The Petersen Automotive Museum is constantly updating its offerings, adding wonderfully curated exhibits every few months that cater to a wide range of enthusiasts. While it recently added an off-road-themed display that highlights desert racing and exploration, the museum also built a self-guided, socially-distant tour through the history of some well-known road-going beasts. Supercars: A Century of Spectacle and Speed tells the story of street-legal performance cars. We got to preview the exhibit just before it opened, so you may notice that some displays plaques aren’t yet installed in these photos. Rest assured that they’re in place now.
While each of the 20+ cars in the exhibit was selected by the Petersen for its performance, its style, and its impact on the automotive industry, we couldn’t help but pick 13 of our favorites to highlight. Here they are, in chronological order:
In terms of driving experience, I would take the Testarossa, but I love the looks of old classics and if I was selecting a long term one to drive about, that Duesenberg just wins my heart.
Once again Hagerty's editors have their eyes blindfolded!
I would have chosen the 1964 Studebaker Avanti R-3...
170 MPH + right out of the factory in the fall of 1963!!!
When I read this article headline...
I was hoping De tomaso Pantera made the list...
As one of the first mass produced cars with a mid engine design and at a "affordable" price from the dealership...
In some ways it's the most "pedestrian" of the cars on this list, but none loom larger for me than the GT40. It seems so hard to believe in retrospect that Ford struggled to find buyers for it back then. In most of these cars I'd feel like a poseur -- even as fantastic as they are and how much I love them. But I'd feel like a legend stepping into the GT40.
I think you need to define what a supercar is. Some of these cars are absolutely wonderful, but there's only a few that I would call a supercar. My definition being a ridiculously over-powered, impractical and usually rather unattractive car that looks more at home on the race track than on the street. A definition which now that I think about it, could be simply shortened to " Mc Laren."
Give me the SJ. It's the first car I recall lusting for as a child. The Caddy dealer across from my school had an apple green Murphy SJ roadster in the their showroom, and no-one seemed to mind the times I would stop in to drool over it after school. It was so much taller than me, and just big in an imposing way. Those giant wheels, Chrome exhaust pipes, and mysterious things glinting through the mesh grills on the side of the hood. Nothing I had seen before that looked so fascinating. Suffice to say it made a lasting impression. Shortly after it was sold, I saw the Muira on the cover of Car and Driver, when the Muira first came out. That was my second car lust, but the first is always the best.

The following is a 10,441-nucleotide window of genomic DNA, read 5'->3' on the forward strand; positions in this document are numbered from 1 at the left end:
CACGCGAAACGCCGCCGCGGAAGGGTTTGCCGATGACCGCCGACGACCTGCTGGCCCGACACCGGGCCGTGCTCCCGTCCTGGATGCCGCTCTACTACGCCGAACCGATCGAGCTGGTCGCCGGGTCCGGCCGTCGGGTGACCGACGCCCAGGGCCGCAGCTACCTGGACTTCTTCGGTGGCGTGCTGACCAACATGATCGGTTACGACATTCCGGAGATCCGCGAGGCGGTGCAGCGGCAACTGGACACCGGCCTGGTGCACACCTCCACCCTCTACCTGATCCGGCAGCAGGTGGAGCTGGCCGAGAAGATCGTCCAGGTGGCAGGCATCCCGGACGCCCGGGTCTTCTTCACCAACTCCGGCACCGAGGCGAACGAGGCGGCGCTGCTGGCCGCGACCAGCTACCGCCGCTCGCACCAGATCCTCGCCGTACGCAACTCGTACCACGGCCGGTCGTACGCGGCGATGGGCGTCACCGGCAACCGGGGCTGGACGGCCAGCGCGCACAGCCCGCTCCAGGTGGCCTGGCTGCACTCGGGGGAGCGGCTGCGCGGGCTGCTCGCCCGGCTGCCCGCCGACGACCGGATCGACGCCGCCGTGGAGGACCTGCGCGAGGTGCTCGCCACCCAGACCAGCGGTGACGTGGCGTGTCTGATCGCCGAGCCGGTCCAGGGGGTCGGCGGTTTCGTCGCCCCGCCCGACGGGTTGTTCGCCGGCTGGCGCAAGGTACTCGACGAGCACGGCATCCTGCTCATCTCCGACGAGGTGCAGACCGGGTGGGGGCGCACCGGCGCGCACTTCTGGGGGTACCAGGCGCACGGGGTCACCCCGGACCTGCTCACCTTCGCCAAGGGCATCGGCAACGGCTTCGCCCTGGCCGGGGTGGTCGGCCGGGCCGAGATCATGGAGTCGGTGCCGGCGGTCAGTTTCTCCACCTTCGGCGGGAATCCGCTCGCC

the Duesy exudes class, opulence, and pure "gonads". the Delahaye curvy, almost sexy. but..... it has to be the Duesenberg. the first car i can say i lusted after, followed by a hearse. as for the "modern" stuff, meh, any dot com clown could buy one and not appreciate them for what they are. my choice, is of course, dictated by a love of simpler times and technology. you cannot have what we have today without the iterative process of design and materials evolution. oh well, champagne love on a Plymouth budget.
Normally the GT40 would get my vote, but chrome just doesn't belong on a supercar. When i was a teenager the countach was the standard for the modern supercar and it still holds up
The Model J would be the one I'd really like to own, though assuming I'd be driving it I'd never see much over 70. Brakes just weren't up to the power back then! I can't see taking that thing up to it's over 100 mph top speed! Speed isn't everything, presentation is a lot... and the Duesy has that in spades!!
That said, the Gull Wing is probably the most practical of the lot. Roomy and comfortable interior (compared to the other 19th-21st century cars), plenty fast, and great curb appeal.
Of the low slung, cramped (but fast!) cars I'd have to take the GT40. But if one of the Ferraris or the S7 were given to me, I'd be happy...
The Porsche 959. I had a dealer brochure from local dealership as a kid and that was in it. Loved it ever since. #2 would be the gullwing. I've always loved them.
From these examples, for me it’s a tie between the Duesenberg and the Saleen.
Yes, opposite ends of the scale, but this comes from a guy that owns both a ‘31 Model A and an ‘06 Corvette.